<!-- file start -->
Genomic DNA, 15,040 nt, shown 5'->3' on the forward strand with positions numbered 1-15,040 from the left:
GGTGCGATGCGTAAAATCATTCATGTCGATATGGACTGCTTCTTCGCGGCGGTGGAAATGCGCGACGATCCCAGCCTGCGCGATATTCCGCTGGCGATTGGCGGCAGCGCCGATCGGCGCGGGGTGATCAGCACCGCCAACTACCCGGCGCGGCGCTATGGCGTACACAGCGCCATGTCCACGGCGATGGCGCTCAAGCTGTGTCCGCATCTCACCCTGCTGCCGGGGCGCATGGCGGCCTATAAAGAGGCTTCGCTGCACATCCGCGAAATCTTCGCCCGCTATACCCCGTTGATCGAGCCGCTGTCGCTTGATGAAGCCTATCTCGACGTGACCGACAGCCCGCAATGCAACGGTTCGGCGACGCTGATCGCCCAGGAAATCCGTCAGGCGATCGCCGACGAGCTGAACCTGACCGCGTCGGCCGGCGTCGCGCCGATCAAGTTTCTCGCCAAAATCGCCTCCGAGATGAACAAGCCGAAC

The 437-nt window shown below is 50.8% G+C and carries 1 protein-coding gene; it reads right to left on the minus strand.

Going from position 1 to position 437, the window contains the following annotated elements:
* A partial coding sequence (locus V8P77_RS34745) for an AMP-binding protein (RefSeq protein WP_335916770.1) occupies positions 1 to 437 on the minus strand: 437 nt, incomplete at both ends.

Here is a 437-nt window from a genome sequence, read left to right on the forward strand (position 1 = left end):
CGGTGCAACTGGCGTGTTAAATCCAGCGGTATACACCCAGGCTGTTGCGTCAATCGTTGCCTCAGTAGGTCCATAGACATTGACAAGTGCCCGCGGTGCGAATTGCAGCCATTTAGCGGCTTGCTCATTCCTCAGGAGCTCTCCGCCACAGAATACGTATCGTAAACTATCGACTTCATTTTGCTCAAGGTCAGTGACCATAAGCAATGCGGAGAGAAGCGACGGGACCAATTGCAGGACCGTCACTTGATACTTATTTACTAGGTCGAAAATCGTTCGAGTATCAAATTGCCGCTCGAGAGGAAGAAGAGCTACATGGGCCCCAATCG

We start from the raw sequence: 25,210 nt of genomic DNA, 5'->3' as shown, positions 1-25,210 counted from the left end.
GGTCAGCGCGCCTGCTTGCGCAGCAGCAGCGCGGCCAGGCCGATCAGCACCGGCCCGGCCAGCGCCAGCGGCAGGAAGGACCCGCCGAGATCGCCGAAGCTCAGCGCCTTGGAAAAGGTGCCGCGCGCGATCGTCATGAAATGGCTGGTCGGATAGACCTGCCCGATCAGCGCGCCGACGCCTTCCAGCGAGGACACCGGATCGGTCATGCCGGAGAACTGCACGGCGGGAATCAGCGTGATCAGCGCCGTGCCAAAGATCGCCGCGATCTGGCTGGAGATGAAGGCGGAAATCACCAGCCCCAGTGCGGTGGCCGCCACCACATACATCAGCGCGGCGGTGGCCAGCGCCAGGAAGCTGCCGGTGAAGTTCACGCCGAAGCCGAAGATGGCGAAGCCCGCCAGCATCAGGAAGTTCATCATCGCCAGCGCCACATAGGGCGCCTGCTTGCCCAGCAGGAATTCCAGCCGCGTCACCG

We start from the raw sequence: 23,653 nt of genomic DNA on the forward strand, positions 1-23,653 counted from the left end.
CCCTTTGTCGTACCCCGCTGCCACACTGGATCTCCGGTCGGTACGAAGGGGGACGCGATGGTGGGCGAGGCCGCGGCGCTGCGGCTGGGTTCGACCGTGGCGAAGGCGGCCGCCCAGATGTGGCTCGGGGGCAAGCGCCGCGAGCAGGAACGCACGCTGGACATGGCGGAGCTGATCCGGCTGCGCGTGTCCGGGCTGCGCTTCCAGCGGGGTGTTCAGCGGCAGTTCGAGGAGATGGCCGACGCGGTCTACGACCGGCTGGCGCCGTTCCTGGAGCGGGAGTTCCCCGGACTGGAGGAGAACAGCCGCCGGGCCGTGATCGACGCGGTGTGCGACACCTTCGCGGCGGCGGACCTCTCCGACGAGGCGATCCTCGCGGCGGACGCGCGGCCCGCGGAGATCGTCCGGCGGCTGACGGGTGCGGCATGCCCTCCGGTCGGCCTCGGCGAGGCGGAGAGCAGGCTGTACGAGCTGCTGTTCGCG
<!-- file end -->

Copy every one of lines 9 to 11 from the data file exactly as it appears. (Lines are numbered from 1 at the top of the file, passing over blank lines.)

GGTCAGCGCGCCTGCTTGCGCAGCAGCAGCGCGGCCAGGCCGATCAGCACCGGCCCGGCCAGCGCCAGCGGCAGGAAGGACCCGCCGAGATCGCCGAAGCTCAGCGCCTTGGAAAAGGTGCCGCGCGCGATCGTCATGAAATGGCTGGTCGGATAGACCTGCCCGATCAGCGCGCCGACGCCTTCCAGCGAGGACACCGGATCGGTCATGCCGGAGAACTGCACGGCGGGAATCAGCGTGATCAGCGCCGTGCCAAAGATCGCCGCGATCTGGCTGGAGATGAAGGCGGAAATCACCAGCCCCAGTGCGGTGGCCGCCACCACATACATCAGCGCGGCGGTGGCCAGCGCCAGGAAGCTGCCGGTGAAGTTCACGCCGAAGCCGAAGATGGCGAAGCCCGCCAGCATCAGGAAGTTCATCATCGCCAGCGCCACATAGGGCGCCTGCTTGCCCAGCAGGAATTCCAGCCGCGTCACCG

We start from the raw sequence: 23,653 nt of genomic DNA on the forward strand, positions 1-23,653 counted from the left end.
CCCTTTGTCGTACCCCGCTGCCACACTGGATCTCCGGTCGGTACGAAGGGGGACGCGATGGTGGGCGAGGCCGCGGCGCTGCGGCTGGGTTCGACCGTGGCGAAGGCGGCCGCCCAGATGTGGCTCGGGGGCAAGCGCCGCGAGCAGGAACGCACGCTGGACATGGCGGAGCTGATCCGGCTGCGCGTGTCCGGGCTGCGCTTCCAGCGGGGTGTTCAGCGGCAGTTCGAGGAGATGGCCGACGCGGTCTACGACCGGCTGGCGCCGTTCCTGGAGCGGGAGTTCCCCGGACTGGAGGAGAACAGCCGCCGGGCCGTGATCGACGCGGTGTGCGACACCTTCGCGGCGGCGGACCTCTCCGACGAGGCGATCCTCGCGGCGGACGCGCGGCCCGCGGAGATCGTCCGGCGGCTGACGGGTGCGGCATGCCCTCCGGTCGGCCTCGGCGAGGCGGAGAGCAGGCTGTACGAGCTGCTGTTCGCG